Just want to give you a quick heads up on an issue that will impact you – if you are going to be creating Facebook ads for your church.
Because of the drama last year with the privacy (Read my post about the controversy here) Facebook has been under tremendous pressure to do something that says they are serious about people’s privacy.
Sooo, here’s the not so good news.
Facebook is preparing marketers and advertiser like myself for a new tool. The “clear history” tool that will let people erase their personal data from the social network, affecting ad targeting.
Facebook announced this week that “clear history” feature would roll out in the coming months. It will allow users to delete data that the social network gets from websites and apps outside of Facebook, and no longer use that data for advertising.
Facebook’s most popular marketing tools like the Custom Audiences and Facebook Pixel may be then in-operative if a person deletes their history.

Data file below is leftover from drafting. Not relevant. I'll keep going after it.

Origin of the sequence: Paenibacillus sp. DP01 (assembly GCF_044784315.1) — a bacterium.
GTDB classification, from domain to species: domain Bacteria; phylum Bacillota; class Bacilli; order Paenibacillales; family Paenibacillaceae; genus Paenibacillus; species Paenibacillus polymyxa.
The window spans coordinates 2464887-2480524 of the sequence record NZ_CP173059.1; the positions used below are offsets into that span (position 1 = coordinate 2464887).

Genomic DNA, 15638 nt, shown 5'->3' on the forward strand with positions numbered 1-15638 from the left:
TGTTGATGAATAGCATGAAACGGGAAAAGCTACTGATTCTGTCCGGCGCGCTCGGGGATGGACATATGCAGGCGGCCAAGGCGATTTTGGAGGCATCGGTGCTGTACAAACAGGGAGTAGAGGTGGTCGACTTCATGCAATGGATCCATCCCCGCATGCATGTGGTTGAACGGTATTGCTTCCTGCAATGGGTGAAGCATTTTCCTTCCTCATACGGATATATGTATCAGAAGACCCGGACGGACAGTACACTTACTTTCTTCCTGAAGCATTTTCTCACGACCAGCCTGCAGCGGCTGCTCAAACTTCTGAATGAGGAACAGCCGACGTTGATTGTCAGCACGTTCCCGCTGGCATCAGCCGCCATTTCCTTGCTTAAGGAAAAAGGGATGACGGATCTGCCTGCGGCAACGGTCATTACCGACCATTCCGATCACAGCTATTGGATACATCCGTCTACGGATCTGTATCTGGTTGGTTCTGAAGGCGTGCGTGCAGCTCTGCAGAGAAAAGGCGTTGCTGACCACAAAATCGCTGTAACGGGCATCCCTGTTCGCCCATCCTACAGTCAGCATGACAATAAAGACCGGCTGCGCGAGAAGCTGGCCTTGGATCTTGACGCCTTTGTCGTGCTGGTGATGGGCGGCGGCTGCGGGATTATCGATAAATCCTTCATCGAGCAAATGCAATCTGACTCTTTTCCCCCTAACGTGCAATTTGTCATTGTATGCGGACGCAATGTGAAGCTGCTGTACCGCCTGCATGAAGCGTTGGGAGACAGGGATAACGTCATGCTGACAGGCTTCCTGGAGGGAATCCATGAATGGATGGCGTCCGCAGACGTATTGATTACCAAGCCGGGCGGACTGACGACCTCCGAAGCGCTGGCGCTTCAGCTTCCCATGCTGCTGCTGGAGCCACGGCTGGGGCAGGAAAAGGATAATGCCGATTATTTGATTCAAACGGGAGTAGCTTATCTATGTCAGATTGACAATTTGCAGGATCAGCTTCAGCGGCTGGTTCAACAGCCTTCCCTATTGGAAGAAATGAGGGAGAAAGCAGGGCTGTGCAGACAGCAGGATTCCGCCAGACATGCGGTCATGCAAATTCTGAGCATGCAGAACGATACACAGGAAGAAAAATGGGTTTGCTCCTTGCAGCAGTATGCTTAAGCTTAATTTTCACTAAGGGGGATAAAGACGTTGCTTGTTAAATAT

Churches who use the pixel to track a visitor when he or she visits their church websites—and then hit them with an ad when they are back on Facebook need to be aware of this.
If viewers clear their pixel, they won’t be accessible that way again, unless they visit the website again and rebuild their history.
Why should churches care?
Facebook has long been a incredible tool for ad targeting, but at a cost to user privacy and data security. The Clear History tool hits these critical issues head on.The company has pointed out that a “big component” of the new tool is giving users more transparency into how their data is used and insight into how advertisers use Facebook’s business tools. It also makes the argument that informing people about how their information is being used will only improve how consumers feel about the ads they see.
We are now seeing the initial glimpses of a whole new Facebook, like what I wrote about earlier in The Biggest Shift Facebook Has Made In The Last 5 Years That Will Impact Your Church Right Now. It’s also one focused on groups, privacy and one-on-one messaging versus public social feeds. For all advertisers, including churches this means ad targeting options are likely to become more limited. As we move into this new era of Facebook, church marketers must reconsider how they connect with their audiences — on and off the platform.
Got questions about the ‘clear history’ function? Or want to make a comment. Leave your comment below. I’d love to hear from you.